Sexual dismorphism and sexual selection

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Sexual Dimorphism and Sexual Selection

The concept of sexual dimorphism, as a derive aspect from sexual selection, is a quite weird complexity of nature. It can be consider as one justification ofnatural selection, which is in charge of passing on the best genes from generation to generation. However, sometimes the best traits don’t seem very appropriate. For example, from common knowledge itis understandable to associate beauty with female species, yet in the natural world roles are played in the circumstances of evolution. Bird males that show a splendid display of colorful plumage arejudiciously chosen from prospect sexual mates, yet this flamboyant characteristic works against males’ own survival; their lively plumage is a perfect call for predators. Certainly, Mother Natureworks in mysterious ways.

The Peacock is one of the most common examples of sexual dimorphism. While the female’s plumage is opaque, the males’ plumage is a combination of the brightest colors andiconic spots. Although, I am not sure if Darwin based its conclusions from the Peacock, the difference between the sexes of this specie is undeniable. Nonetheless, the adaptation of male and femalepeacocks showcase is wisely put in use. First, the Peacock plumage is not necessarily displayed just for mating, Peacocks also use this phenotype to confront male contenders. However, this was not alwaysthe case, females also displayed a vivid plumage, but elimination of these types of peahen by predators because of their plumage filter their plumage color from bright to obscure. Nonetheless, the dullplumage of the females is an advantage while they take care of their eggs.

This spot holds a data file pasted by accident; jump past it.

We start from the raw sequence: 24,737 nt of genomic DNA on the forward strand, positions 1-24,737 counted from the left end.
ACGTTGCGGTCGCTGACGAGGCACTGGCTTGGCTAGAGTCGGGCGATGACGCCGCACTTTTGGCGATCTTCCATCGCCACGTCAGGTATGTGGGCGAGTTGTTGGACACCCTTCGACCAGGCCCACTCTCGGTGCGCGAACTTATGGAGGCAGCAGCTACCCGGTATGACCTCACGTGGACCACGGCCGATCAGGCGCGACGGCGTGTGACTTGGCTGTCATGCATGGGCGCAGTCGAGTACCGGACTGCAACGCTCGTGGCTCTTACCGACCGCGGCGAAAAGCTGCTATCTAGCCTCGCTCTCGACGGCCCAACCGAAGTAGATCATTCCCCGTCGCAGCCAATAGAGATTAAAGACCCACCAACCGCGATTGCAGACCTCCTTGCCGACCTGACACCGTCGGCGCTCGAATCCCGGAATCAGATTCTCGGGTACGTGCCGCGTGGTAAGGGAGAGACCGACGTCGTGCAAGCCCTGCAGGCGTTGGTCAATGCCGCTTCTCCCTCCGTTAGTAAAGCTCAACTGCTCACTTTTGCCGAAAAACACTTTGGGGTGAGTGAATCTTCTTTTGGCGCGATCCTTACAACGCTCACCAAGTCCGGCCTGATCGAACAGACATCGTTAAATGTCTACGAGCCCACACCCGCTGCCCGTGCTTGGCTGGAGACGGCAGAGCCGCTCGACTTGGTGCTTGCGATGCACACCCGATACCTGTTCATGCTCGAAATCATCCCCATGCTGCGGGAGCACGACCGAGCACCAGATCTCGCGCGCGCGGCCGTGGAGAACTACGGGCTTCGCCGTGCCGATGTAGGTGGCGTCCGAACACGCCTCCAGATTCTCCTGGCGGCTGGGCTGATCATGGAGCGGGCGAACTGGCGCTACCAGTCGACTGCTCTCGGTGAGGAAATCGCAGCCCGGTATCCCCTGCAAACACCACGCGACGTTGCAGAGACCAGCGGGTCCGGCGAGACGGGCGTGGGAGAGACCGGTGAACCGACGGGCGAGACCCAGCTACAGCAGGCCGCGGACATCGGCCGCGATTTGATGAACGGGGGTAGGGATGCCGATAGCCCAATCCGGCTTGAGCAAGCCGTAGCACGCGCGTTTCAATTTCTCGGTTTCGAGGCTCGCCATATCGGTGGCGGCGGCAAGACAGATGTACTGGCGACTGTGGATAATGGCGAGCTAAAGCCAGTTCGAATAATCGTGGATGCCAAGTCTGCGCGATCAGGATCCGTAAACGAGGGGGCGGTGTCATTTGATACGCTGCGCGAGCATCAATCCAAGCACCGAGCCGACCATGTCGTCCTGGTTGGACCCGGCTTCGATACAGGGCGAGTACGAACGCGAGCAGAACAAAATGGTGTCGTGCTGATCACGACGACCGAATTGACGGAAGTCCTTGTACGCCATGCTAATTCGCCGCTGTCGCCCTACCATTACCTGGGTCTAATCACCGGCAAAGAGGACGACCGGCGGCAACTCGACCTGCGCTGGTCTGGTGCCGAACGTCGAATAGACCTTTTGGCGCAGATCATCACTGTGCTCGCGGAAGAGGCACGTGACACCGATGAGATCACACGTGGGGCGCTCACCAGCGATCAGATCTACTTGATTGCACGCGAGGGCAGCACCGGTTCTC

The Blue Bird of Paradise is another bird example for sexual dimorphism. The males, of this rare specie, exhibit abeautiful gallant blue plumage while the females are sometimes mistaken as birds from other species. Just as the females in the Peacock community, the blue bird of paradise female species benefit of...
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